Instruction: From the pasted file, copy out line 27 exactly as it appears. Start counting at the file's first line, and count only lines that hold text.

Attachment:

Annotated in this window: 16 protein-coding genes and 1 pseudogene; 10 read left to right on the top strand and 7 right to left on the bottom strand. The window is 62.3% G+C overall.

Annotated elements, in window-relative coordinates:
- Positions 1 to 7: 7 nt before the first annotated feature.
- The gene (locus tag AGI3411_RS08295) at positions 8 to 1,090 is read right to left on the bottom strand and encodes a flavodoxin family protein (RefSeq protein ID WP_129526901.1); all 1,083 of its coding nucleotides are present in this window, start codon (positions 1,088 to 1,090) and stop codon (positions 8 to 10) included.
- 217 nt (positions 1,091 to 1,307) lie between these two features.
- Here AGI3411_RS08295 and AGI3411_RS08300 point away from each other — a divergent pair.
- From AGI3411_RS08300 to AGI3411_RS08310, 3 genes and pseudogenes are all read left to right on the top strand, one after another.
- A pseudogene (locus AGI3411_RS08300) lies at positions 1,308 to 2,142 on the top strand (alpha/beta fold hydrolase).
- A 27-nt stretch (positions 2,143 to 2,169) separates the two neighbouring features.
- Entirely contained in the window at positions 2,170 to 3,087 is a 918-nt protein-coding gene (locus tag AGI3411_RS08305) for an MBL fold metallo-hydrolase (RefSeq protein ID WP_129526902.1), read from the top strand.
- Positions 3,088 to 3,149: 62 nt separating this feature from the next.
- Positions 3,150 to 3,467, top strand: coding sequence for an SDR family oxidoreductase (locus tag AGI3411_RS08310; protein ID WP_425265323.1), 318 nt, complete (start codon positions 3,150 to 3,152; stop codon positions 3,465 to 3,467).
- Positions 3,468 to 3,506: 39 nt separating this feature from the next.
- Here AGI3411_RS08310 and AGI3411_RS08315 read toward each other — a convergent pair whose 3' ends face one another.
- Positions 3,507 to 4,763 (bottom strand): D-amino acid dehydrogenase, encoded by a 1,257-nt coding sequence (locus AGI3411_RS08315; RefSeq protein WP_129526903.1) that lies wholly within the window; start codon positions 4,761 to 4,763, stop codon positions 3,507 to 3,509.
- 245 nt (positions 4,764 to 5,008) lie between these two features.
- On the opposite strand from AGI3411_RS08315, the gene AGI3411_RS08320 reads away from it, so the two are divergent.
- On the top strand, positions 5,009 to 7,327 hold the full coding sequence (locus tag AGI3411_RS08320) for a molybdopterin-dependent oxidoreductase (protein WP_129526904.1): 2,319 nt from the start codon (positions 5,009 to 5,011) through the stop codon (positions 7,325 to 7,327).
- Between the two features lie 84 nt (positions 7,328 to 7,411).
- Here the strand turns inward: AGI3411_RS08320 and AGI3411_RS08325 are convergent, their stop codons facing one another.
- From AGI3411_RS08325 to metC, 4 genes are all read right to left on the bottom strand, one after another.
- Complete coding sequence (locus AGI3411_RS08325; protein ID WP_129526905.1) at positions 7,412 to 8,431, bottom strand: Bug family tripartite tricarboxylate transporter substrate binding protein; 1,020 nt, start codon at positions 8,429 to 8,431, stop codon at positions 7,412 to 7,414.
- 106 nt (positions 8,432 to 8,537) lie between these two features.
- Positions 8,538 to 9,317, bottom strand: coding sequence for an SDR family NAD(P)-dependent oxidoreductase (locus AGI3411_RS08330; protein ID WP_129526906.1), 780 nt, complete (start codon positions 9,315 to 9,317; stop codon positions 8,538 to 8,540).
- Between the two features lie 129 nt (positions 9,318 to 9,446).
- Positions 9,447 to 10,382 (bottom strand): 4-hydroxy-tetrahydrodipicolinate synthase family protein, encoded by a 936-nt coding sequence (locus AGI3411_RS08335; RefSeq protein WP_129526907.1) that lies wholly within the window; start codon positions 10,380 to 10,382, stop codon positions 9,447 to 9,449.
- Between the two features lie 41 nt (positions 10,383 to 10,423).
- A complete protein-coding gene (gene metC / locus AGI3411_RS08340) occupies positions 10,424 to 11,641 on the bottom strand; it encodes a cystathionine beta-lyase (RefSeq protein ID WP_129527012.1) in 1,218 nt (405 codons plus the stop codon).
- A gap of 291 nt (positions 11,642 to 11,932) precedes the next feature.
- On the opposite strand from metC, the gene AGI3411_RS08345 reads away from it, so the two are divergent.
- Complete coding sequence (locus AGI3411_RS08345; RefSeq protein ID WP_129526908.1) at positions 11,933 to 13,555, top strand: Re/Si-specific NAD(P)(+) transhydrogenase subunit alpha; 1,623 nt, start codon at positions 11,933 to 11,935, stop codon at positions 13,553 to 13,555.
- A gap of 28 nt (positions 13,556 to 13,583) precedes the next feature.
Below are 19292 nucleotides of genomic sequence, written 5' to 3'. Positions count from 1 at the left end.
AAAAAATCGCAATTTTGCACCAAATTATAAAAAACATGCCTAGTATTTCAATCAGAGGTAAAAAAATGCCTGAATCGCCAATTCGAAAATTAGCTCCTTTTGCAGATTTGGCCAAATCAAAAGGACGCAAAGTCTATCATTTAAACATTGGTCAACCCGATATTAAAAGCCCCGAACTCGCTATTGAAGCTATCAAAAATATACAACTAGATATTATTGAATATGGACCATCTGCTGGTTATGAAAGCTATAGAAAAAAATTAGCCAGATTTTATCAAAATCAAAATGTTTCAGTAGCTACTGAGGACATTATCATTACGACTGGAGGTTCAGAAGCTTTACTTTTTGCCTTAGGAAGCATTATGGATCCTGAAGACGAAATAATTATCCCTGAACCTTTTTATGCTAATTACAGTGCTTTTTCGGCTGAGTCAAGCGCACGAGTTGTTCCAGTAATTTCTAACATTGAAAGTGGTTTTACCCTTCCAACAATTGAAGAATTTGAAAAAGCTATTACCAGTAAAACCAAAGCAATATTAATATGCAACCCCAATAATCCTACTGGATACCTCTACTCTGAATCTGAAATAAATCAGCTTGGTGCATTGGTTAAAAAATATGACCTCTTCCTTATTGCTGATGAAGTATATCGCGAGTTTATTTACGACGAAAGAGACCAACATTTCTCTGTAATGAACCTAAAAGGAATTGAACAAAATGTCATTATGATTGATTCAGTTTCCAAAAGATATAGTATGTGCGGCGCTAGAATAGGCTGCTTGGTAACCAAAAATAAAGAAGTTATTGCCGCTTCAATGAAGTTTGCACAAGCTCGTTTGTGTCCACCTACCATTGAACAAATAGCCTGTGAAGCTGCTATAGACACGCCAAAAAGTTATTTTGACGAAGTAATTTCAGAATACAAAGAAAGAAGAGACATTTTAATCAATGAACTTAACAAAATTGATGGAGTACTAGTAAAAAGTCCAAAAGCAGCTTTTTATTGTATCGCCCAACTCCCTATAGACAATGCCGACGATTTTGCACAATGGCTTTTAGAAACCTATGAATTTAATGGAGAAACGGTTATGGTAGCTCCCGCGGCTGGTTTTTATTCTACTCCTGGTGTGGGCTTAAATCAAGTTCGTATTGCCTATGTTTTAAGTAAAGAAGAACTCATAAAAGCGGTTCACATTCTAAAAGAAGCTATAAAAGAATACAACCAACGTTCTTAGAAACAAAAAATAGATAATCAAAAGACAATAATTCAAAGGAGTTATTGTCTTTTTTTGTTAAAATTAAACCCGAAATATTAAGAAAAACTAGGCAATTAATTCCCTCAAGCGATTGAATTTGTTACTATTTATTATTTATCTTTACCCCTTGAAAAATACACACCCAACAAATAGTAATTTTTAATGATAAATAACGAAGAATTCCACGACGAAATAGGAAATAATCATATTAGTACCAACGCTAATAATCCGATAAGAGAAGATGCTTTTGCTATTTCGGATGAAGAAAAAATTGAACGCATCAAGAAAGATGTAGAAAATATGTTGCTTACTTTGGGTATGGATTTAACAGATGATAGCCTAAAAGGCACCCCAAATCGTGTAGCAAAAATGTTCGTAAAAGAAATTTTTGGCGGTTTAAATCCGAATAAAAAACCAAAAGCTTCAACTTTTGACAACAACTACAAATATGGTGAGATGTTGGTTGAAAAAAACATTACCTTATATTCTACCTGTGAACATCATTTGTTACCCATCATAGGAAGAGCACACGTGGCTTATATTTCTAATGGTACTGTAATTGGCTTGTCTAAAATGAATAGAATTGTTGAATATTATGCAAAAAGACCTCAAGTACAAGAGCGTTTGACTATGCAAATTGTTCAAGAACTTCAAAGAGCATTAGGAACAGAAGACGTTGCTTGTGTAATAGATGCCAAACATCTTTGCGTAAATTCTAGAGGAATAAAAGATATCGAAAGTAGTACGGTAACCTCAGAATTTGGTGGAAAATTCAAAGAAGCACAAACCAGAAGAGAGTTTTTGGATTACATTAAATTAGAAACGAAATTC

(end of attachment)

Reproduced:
- Between the two features lie 41 nt (positions 10,383 to 10,423).